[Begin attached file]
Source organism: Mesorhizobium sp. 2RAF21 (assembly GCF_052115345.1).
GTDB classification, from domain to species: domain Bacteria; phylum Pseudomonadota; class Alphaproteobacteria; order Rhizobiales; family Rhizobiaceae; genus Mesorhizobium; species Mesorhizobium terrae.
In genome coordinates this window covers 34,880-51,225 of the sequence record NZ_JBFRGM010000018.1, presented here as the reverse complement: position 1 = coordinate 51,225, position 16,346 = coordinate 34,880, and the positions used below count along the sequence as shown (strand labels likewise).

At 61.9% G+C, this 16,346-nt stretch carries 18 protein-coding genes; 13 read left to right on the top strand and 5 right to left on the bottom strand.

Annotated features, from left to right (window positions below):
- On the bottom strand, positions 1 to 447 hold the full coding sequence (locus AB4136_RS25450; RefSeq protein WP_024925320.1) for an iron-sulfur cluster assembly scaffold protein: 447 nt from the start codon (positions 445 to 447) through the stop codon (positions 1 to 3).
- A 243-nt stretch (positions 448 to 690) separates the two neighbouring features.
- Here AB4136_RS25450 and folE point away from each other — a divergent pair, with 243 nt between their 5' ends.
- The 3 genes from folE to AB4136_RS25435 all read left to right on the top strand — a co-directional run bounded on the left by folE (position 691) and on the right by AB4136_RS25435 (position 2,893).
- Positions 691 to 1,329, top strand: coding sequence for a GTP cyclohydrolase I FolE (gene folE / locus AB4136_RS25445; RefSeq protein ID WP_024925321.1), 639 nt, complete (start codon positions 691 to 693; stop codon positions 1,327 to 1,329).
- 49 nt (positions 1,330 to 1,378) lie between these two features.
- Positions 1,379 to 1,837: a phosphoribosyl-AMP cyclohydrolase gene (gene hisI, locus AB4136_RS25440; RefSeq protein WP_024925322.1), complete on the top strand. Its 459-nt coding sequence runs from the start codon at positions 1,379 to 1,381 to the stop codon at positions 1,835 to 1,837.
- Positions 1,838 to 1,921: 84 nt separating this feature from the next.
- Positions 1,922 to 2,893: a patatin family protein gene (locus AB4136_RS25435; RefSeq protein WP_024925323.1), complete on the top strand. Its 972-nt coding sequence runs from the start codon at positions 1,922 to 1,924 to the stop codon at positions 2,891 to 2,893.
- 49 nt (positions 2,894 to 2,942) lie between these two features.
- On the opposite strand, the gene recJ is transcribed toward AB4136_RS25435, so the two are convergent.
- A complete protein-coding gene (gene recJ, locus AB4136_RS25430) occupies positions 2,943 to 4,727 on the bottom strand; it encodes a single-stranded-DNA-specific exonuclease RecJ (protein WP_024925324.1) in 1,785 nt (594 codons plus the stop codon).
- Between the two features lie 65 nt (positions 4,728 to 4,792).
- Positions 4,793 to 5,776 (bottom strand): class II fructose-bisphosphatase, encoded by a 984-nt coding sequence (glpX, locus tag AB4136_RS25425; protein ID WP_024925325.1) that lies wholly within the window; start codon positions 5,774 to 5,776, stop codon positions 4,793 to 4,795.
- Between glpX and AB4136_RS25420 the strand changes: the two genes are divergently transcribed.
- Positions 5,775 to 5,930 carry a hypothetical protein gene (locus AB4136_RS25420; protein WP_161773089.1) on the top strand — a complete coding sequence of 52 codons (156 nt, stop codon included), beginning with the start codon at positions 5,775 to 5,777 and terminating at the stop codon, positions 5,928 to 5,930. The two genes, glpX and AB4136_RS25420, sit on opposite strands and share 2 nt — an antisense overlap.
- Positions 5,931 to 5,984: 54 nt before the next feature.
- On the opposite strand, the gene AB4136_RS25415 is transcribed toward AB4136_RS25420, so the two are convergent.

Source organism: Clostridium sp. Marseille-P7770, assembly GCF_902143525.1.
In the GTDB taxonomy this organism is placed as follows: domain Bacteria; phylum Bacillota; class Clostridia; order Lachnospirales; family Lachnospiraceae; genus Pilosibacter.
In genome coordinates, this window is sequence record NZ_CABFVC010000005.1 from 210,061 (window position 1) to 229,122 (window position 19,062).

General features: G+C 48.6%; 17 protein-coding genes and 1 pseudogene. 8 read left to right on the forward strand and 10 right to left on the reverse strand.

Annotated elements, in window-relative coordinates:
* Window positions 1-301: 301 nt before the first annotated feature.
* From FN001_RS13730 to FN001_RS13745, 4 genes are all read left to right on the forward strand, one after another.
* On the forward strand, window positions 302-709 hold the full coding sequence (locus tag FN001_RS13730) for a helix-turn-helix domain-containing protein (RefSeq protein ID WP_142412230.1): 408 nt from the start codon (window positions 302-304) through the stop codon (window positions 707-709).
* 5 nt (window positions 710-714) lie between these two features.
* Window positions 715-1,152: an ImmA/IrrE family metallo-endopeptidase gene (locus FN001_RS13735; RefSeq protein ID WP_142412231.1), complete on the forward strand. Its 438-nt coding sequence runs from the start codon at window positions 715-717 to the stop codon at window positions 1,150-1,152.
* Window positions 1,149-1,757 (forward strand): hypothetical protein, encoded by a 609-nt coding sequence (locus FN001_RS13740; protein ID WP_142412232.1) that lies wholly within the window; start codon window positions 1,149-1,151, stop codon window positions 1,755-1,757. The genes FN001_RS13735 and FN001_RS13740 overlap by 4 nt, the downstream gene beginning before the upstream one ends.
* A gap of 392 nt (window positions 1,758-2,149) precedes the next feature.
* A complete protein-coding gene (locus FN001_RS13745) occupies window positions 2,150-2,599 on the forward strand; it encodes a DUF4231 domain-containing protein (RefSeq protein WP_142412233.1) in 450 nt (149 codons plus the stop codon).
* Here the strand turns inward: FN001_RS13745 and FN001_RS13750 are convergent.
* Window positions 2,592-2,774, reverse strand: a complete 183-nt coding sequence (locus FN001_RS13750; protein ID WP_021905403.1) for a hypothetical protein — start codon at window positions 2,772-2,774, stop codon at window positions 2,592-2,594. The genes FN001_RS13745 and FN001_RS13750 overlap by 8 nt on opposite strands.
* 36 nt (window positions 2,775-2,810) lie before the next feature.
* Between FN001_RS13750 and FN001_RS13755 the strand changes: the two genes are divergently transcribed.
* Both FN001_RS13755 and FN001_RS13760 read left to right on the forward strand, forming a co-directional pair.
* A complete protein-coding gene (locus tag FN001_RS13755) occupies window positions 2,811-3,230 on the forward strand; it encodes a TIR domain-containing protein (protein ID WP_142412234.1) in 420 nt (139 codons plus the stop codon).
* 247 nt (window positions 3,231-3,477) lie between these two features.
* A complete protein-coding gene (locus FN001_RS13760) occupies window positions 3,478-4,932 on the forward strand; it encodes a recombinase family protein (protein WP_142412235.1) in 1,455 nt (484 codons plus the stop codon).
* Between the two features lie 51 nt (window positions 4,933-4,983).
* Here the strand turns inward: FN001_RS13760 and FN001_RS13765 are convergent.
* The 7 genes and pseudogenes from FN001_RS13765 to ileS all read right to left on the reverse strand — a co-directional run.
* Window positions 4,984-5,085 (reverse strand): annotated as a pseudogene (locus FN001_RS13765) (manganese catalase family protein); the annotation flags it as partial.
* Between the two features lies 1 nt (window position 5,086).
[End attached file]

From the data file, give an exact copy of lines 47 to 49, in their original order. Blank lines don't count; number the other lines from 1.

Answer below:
* The 7 genes and pseudogenes from FN001_RS13765 to ileS all read right to left on the reverse strand — a co-directional run.
* Window positions 4,984-5,085 (reverse strand): annotated as a pseudogene (locus FN001_RS13765) (manganese catalase family protein); the annotation flags it as partial.
* Between the two features lies 1 nt (window position 5,086).